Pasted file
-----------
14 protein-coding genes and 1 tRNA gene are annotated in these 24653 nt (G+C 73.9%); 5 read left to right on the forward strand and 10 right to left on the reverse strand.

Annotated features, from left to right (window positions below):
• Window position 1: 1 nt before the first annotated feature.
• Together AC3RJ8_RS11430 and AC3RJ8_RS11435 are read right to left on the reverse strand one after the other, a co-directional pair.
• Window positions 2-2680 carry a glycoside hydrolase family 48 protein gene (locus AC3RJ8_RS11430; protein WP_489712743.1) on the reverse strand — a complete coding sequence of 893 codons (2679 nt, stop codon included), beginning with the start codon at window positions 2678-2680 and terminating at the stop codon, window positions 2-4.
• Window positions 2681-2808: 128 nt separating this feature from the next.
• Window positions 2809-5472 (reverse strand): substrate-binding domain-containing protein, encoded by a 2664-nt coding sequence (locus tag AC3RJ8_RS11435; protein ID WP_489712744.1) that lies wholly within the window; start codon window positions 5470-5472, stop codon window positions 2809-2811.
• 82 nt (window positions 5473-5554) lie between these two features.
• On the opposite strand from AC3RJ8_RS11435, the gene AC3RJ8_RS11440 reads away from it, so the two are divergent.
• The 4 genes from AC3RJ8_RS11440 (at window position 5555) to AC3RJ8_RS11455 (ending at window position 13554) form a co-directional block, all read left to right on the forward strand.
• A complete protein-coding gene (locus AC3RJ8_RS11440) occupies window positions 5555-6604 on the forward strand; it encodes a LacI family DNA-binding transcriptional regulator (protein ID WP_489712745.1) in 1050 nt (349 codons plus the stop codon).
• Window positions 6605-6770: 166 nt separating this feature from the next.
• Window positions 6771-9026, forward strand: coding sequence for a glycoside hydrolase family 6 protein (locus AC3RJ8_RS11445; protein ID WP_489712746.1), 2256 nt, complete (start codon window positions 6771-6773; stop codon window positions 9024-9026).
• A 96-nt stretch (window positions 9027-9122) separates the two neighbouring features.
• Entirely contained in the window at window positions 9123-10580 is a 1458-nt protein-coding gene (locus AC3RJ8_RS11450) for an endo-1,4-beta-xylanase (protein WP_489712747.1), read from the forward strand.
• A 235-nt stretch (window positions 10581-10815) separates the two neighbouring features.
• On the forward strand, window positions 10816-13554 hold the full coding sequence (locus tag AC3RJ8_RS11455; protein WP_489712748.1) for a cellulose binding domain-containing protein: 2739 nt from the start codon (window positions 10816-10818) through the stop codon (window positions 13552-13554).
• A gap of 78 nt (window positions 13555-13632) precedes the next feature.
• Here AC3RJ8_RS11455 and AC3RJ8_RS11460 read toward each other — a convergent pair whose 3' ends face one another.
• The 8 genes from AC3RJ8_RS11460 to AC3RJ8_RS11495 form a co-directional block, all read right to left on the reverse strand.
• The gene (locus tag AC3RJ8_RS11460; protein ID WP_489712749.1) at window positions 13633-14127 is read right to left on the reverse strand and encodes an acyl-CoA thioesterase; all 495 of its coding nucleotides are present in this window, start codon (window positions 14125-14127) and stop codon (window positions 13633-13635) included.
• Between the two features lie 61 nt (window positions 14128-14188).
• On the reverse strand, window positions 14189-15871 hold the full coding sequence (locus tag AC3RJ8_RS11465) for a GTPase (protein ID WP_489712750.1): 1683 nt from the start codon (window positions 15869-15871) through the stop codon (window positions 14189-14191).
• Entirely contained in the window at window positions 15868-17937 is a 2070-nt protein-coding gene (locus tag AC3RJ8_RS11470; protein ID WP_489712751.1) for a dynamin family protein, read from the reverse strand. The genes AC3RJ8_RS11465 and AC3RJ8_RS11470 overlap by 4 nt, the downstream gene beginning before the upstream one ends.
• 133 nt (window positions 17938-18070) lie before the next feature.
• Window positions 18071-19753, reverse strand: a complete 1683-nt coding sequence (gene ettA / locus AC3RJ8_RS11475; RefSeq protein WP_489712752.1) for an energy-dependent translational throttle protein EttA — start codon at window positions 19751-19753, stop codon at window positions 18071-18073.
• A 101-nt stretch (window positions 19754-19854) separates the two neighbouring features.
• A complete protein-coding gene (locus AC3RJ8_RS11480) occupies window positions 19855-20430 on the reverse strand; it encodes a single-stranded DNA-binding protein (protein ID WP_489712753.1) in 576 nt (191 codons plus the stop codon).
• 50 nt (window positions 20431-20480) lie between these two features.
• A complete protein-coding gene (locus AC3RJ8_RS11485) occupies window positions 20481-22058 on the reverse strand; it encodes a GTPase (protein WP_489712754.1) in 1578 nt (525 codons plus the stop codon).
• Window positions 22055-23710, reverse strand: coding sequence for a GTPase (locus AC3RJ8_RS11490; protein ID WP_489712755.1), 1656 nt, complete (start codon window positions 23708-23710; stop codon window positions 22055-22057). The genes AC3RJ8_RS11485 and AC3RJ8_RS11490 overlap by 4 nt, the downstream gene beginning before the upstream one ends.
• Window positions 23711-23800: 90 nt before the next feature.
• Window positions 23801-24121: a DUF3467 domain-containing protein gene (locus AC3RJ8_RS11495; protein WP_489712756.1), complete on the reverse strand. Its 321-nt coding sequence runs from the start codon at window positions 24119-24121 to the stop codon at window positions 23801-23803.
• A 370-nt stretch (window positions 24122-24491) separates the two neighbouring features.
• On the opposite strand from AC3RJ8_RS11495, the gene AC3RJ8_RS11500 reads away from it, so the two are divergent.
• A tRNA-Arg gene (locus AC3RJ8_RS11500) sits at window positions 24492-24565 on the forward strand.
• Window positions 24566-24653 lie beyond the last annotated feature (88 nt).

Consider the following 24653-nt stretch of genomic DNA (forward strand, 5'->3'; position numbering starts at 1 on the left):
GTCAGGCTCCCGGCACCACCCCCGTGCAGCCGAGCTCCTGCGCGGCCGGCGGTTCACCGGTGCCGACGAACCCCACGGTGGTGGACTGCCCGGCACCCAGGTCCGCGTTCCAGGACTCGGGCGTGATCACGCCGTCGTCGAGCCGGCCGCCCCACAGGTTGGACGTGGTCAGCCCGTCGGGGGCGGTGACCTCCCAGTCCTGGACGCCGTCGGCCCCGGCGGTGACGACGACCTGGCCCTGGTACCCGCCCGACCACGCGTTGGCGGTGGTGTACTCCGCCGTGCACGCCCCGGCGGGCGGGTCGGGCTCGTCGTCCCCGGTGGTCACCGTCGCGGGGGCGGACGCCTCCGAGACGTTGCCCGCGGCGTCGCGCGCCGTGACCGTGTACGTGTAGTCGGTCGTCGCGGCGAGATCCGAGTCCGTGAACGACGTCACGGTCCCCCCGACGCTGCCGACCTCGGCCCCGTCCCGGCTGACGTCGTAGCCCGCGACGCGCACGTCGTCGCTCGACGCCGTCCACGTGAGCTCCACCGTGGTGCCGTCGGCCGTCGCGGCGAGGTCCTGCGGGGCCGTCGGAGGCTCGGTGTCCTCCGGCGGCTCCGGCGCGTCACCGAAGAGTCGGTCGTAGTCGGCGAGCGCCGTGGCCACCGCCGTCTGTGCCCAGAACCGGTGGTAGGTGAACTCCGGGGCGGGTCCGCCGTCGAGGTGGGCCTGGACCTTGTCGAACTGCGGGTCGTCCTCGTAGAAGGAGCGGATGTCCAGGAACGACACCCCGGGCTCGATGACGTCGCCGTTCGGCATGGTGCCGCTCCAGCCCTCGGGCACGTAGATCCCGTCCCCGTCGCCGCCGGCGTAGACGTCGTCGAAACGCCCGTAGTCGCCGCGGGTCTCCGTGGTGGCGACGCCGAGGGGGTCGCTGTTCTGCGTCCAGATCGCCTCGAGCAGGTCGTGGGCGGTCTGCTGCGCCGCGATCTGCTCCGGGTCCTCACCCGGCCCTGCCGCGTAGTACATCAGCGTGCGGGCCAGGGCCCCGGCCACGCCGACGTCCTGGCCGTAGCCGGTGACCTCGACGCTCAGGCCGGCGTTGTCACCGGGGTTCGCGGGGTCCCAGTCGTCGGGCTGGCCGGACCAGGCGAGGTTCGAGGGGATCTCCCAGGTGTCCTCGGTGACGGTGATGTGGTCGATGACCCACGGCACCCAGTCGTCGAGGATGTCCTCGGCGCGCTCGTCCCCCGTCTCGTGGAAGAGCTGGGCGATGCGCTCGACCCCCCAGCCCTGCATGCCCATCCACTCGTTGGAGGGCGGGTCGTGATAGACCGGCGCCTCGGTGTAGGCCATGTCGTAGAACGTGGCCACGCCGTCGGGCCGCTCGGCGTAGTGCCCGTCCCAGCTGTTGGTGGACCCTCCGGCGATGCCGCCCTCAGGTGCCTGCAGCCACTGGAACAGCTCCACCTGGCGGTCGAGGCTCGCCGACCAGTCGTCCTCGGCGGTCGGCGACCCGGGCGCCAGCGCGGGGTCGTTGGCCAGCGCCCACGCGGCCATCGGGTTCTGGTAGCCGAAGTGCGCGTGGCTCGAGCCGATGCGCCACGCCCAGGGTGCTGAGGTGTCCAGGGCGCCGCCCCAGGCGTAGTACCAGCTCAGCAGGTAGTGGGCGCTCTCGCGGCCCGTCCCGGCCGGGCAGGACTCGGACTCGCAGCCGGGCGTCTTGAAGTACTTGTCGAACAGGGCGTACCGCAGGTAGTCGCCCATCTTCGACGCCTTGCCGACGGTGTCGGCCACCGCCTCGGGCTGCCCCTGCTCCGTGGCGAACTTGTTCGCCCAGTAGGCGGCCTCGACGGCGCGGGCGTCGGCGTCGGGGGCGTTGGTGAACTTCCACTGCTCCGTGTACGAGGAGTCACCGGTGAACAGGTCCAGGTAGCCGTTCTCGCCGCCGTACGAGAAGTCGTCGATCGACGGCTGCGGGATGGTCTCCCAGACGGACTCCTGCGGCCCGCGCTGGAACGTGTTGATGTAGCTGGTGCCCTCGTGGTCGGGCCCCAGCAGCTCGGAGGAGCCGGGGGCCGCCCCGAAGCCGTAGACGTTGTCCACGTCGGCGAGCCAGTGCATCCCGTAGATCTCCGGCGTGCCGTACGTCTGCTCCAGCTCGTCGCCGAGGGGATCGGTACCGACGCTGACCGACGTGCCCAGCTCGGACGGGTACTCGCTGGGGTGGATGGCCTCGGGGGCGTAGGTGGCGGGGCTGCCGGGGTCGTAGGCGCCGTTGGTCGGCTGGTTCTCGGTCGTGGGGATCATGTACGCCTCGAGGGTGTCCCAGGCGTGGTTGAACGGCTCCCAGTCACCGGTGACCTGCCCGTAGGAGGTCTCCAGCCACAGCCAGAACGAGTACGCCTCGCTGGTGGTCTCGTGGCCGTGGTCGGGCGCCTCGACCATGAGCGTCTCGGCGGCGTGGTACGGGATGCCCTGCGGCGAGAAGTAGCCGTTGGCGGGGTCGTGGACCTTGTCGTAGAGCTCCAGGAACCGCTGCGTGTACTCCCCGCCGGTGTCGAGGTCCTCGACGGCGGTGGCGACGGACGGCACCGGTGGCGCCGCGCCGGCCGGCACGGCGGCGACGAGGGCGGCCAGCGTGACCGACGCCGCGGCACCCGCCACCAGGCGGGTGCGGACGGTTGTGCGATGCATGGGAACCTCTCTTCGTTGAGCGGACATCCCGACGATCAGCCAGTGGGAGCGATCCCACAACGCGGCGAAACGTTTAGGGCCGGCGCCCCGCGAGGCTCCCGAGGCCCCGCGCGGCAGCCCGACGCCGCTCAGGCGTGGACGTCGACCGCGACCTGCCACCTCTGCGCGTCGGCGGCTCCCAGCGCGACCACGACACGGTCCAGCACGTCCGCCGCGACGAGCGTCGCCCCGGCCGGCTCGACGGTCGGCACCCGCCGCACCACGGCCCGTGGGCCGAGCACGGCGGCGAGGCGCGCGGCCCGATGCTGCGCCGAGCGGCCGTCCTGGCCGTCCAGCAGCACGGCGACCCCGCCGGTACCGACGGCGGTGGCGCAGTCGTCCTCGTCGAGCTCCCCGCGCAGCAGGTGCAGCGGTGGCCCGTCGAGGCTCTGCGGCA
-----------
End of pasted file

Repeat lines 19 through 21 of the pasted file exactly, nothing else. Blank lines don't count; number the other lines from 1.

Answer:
• Here AC3RJ8_RS11455 and AC3RJ8_RS11460 read toward each other — a convergent pair whose 3' ends face one another.
• The 8 genes from AC3RJ8_RS11460 to AC3RJ8_RS11495 form a co-directional block, all read right to left on the reverse strand.
• The gene (locus tag AC3RJ8_RS11460; protein ID WP_489712749.1) at window positions 13633-14127 is read right to left on the reverse strand and encodes an acyl-CoA thioesterase; all 495 of its coding nucleotides are present in this window, start codon (window positions 14125-14127) and stop codon (window positions 13633-13635) included.